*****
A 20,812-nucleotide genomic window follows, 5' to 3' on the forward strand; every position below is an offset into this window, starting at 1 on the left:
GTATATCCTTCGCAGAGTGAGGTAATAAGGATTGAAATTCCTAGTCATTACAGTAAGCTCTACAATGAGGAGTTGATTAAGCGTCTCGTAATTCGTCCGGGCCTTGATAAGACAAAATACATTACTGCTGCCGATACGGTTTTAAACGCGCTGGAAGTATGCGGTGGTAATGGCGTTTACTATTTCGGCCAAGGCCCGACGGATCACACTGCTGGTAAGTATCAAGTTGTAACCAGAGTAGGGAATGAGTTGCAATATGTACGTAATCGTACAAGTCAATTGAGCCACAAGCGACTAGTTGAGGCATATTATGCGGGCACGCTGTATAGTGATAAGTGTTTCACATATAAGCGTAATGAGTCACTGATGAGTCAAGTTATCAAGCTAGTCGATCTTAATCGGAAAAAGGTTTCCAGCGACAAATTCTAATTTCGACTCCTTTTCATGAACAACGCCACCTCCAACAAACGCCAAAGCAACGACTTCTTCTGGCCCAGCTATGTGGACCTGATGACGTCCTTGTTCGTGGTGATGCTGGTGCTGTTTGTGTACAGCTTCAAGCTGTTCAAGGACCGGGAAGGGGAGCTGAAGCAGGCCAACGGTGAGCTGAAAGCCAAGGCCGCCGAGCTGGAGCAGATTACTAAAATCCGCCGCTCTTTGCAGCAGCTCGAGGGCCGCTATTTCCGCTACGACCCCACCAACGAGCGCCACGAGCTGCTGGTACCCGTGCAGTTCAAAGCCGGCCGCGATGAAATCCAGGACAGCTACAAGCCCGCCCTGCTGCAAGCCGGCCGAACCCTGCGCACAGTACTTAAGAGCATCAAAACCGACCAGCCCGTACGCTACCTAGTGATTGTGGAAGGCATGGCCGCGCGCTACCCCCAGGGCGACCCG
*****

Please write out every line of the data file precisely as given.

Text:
A 20,812-nucleotide genomic window follows, 5' to 3' on the forward strand; every position below is an offset into this window, starting at 1 on the left:
GTATATCCTTCGCAGAGTGAGGTAATAAGGATTGAAATTCCTAGTCATTACAGTAAGCTCTACAATGAGGAGTTGATTAAGCGTCTCGTAATTCGTCCGGGCCTTGATAAGACAAAATACATTACTGCTGCCGATACGGTTTTAAACGCGCTGGAAGTATGCGGTGGTAATGGCGTTTACTATTTCGGCCAAGGCCCGACGGATCACACTGCTGGTAAGTATCAAGTTGTAACCAGAGTAGGGAATGAGTTGCAATATGTACGTAATCGTACAAGTCAATTGAGCCACAAGCGACTAGTTGAGGCATATTATGCGGGCACGCTGTATAGTGATAAGTGTTTCACATATAAGCGTAATGAGTCACTGATGAGTCAAGTTATCAAGCTAGTCGATCTTAATCGGAAAAAGGTTTCCAGCGACAAATTCTAATTTCGACTCCTTTTCATGAACAACGCCACCTCCAACAAACGCCAAAGCAACGACTTCTTCTGGCCCAGCTATGTGGACCTGATGACGTCCTTGTTCGTGGTGATGCTGGTGCTGTTTGTGTACAGCTTCAAGCTGTTCAAGGACCGGGAAGGGGAGCTGAAGCAGGCCAACGGTGAGCTGAAAGCCAAGGCCGCCGAGCTGGAGCAGATTACTAAAATCCGCCGCTCTTTGCAGCAGCTCGAGGGCCGCTATTTCCGCTACGACCCCACCAACGAGCGCCACGAGCTGCTGGTACCCGTGCAGTTCAAAGCCGGCCGCGATGAAATCCAGGACAGCTACAAGCCCGCCCTGCTGCAAGCCGGCCGAACCCTGCGCACAGTACTTAAGAGCATCAAAACCGACCAGCCCGTACGCTACCTAGTGATTGTGGAAGGCATGGCCGCGCGCTACCCCCAGGGCGACCCG